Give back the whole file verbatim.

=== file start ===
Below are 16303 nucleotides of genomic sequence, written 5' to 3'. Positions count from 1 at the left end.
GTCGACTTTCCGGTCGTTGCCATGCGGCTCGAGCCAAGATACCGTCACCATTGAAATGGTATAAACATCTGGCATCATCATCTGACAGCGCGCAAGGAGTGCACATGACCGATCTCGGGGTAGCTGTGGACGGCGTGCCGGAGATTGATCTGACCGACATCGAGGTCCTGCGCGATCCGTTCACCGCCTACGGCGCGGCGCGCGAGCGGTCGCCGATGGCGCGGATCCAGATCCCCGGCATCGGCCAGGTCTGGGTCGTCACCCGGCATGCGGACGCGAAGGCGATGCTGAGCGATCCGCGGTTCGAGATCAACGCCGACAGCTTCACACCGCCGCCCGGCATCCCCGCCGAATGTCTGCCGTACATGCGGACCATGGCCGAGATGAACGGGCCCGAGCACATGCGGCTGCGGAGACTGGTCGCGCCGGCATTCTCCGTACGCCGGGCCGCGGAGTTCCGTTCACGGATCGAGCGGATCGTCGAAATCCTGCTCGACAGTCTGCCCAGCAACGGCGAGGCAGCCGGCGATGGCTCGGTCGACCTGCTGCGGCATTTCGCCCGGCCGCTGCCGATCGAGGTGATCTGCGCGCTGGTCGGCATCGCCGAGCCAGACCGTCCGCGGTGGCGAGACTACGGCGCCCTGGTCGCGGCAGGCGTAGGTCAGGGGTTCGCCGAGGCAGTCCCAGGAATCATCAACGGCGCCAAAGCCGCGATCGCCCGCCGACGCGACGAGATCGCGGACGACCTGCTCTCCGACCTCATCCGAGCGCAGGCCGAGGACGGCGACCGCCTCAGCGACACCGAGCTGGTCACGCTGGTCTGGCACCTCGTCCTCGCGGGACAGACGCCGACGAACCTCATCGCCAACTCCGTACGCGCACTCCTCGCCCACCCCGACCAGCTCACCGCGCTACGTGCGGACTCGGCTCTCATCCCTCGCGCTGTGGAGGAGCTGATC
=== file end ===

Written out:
Below are 16303 nucleotides of genomic sequence, written 5' to 3'. Positions count from 1 at the left end.
GTCGACTTTCCGGTCGTTGCCATGCGGCTCGAGCCAAGATACCGTCACCATTGAAATGGTATAAACATCTGGCATCATCATCTGACAGCGCGCAAGGAGTGCACATGACCGATCTCGGGGTAGCTGTGGACGGCGTGCCGGAGATTGATCTGACCGACATCGAGGTCCTGCGCGATCCGTTCACCGCCTACGGCGCGGCGCGCGAGCGGTCGCCGATGGCGCGGATCCAGATCCCCGGCATCGGCCAGGTCTGGGTCGTCACCCGGCATGCGGACGCGAAGGCGATGCTGAGCGATCCGCGGTTCGAGATCAACGCCGACAGCTTCACACCGCCGCCCGGCATCCCCGCCGAATGTCTGCCGTACATGCGGACCATGGCCGAGATGAACGGGCCCGAGCACATGCGGCTGCGGAGACTGGTCGCGCCGGCATTCTCCGTACGCCGGGCCGCGGAGTTCCGTTCACGGATCGAGCGGATCGTCGAAATCCTGCTCGACAGTCTGCCCAGCAACGGCGAGGCAGCCGGCGATGGCTCGGTCGACCTGCTGCGGCATTTCGCCCGGCCGCTGCCGATCGAGGTGATCTGCGCGCTGGTCGGCATCGCCGAGCCAGACCGTCCGCGGTGGCGAGACTACGGCGCCCTGGTCGCGGCAGGCGTAGGTCAGGGGTTCGCCGAGGCAGTCCCAGGAATCATCAACGGCGCCAAAGCCGCGATCGCCCGCCGACGCGACGAGATCGCGGACGACCTGCTCTCCGACCTCATCCGAGCGCAGGCCGAGGACGGCGACCGCCTCAGCGACACCGAGCTGGTCACGCTGGTCTGGCACCTCGTCCTCGCGGGACAGACGCCGACGAACCTCATCGCCAACTCCGTACGCGCACTCCTCGCCCACCCCGACCAGCTCACCGCGCTACGTGCGGACTCGGCTCTCATCCCTCGCGCTGTGGAGGAGCTGATC